“The vaccine has made a world of difference — it’s literally a shot in the arm for tourism,” Kam said. “Market sentiment is improving really quickly, and travel intentions are improving really quickly and a lot of it has to do with vaccinations.”

Kam said OmniTrak’s latest TravelTrak America survey noted that only 30% or so of U.S. travelers surveyed in the fourth quarter had plans to get the vaccination as soon as they could. As of March that number had increased to 56%, he said.

“Widespread acceptance of the vaccine among travelers has really jumped, and with that so has sentiment toward travel and willingness to leave the house and go on leisure vacations,” Kam said.

In OmniTrak’s fourth- quarter TravelTrak America survey, Kam said only 33% of travelers had travel plans in the next six months, 32% were considering traveling and 34% had no plans. Now, he said, 51% of travelers surveyed by OmniTrak said they planned to travel in the next six months, 33% are considering traveling and only 16% had no plans.

Since Oct. 15, Green said, Safe Travels Hawaii has safely welcomed more than 1 million visitors to Hawaii while keeping infection rates low.

From March 7, 2020, to March 6, “Hawaii has had the lowest COVID-19 infection rate and the lowest COVID-19 death rate in the nation,” he said.

What hasn’t been healthy is Hawaii tourism, which still wasn’t in the best of shape Thursday, the first anniversary of the World Health Organization declaring COVID-19 a global pandemic.

Only 17,568 travelers came through the Hawaii Safe Travels program Thursday, and of those, only 13,932 were considered visitors, with only 10,030 traveling for pleasure or a vacation. Prior to the pandemic, daily travelers would have been closer to 30,000, most of them visitors.

“A year later it’s very clear that there’s still some significant struggling,” said Sherry Menor-McNamara, president and CEO of the Chamber of Commerce Hawaii. “Many businesses have had to lay off and furlough workers. Some have had to close — we don’t have a list, but we’re hearing conservatively that it’s about 13,000 businesses, but it could be more. We believe that it’s still a dire situation.”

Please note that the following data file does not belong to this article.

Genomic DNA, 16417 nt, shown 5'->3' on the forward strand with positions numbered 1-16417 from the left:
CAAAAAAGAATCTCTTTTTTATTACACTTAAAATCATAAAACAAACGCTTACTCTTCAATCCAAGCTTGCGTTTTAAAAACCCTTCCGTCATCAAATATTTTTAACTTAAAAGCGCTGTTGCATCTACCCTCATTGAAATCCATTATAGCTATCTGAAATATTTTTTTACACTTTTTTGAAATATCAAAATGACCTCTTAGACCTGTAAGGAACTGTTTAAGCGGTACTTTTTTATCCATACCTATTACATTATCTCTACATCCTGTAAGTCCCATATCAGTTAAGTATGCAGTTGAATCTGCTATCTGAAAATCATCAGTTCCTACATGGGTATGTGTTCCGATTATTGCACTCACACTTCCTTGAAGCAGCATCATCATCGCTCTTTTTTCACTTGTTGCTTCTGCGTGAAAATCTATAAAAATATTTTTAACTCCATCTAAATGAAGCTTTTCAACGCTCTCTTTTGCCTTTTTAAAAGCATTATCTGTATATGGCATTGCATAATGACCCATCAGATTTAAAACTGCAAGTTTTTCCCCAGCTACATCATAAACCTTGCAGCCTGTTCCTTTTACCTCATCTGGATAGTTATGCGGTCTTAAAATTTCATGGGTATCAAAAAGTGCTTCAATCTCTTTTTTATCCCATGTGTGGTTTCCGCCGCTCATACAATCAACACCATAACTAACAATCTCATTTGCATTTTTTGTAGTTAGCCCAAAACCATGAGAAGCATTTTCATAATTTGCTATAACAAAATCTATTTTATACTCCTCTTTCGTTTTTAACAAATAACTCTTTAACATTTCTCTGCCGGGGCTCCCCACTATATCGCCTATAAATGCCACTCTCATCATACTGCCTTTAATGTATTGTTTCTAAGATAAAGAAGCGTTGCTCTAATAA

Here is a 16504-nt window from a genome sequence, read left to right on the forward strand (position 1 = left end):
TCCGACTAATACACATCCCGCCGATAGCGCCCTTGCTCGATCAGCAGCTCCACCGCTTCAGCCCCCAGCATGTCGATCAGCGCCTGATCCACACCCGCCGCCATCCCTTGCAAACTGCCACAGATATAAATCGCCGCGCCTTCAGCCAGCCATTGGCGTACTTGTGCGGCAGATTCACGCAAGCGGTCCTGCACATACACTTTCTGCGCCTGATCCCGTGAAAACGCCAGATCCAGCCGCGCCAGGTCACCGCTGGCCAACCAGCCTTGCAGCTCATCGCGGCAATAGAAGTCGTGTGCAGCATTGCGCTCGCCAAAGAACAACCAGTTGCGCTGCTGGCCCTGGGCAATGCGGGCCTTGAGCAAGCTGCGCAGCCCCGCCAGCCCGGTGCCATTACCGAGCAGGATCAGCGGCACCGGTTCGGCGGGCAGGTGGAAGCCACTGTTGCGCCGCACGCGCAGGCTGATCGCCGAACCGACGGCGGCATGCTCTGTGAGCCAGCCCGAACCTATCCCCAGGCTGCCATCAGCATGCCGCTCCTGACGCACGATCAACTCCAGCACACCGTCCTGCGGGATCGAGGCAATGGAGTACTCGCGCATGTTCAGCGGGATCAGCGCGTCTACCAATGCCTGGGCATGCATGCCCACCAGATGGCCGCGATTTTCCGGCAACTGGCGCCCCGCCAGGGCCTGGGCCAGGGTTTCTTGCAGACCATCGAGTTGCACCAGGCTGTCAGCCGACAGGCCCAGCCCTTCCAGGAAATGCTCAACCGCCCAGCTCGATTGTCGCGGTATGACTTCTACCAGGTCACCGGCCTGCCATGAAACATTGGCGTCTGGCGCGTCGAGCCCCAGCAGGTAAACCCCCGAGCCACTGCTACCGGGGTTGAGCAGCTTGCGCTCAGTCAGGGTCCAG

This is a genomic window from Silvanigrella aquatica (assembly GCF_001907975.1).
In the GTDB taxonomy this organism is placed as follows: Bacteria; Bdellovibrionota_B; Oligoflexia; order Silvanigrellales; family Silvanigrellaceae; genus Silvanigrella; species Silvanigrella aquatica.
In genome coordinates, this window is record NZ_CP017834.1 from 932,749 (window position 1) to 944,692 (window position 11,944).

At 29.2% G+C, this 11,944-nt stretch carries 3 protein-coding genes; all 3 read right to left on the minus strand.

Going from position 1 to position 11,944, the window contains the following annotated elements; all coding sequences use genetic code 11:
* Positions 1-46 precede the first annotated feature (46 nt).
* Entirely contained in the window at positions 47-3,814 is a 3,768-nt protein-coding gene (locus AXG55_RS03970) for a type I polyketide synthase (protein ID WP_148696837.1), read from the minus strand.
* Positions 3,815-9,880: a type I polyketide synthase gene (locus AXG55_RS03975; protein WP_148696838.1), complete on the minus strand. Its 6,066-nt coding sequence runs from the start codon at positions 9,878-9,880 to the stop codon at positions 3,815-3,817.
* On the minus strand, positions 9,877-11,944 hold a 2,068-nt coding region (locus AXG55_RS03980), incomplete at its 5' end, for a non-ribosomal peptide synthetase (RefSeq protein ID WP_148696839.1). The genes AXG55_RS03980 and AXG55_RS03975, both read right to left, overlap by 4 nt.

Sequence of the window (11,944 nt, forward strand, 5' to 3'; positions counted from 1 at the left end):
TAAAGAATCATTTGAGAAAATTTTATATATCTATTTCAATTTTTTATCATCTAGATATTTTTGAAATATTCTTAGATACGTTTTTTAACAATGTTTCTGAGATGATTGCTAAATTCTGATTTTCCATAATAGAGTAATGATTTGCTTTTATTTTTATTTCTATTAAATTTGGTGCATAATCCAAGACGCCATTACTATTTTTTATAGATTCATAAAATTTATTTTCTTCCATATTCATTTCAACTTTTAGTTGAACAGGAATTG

Menor-McNamara said she is hopeful that Hawaii’s robust vaccination program and continued low case counts would allow leaders to consider lifting some of the restrictions of the Safe Travels program, especially for interisland.

“(They could allow) local residents to be able to visit the different islands without having to take a test, because most of the islands already have a low case count. That way, there would be some local economic activity going on while trans-Pacific travelers are restricted at the moment,” she said.

Sean Dee, Outrigger Hospitality Group’s executive vice president and chief marketing officer, said occupancy at Hawaii hotels is slowly recovering but is still only about 30% of pre-COVID levels.

“Many hotels in Hawaii remain closed, and most are unprofitable but are losing less and see the booking pace for summer and year-end improving each week,” Dee said. “Right now, obviously, only the U.S. market is traveling, so we won’t see real recovery until Japan, Canada, Korea and Oceania source markets open up and travel again, likely (third quarter) and beyond. Only then will our hotels become profitable again and we can bring back more of our furloughed hosts back to work.”

More than 580,000 Hawaii workers filed unemployment claims in 2020, about half of the state’s working population.

“That is a staggering amount. (Hawaii Tourism Authority) reports that the Hawaii tourism economy supports approximately 216,000 jobs, but clearly you can see from the data that the devastated tourism industry has a much broader impact on the state than most realize,” Dee said.

Hawaii’s tourism industry isn’t just about airlines, hotels and rental car companies, Dee said.

“Visitors eat in our restaurants, which support wholesalers, drivers, fishermen and farmers. They shop in our retail stores and visit our attractions,” he said. “The tourism industry is the nucleus of the islands’ economy and represents a true economic ecosystem that benefits the majority of the residents.”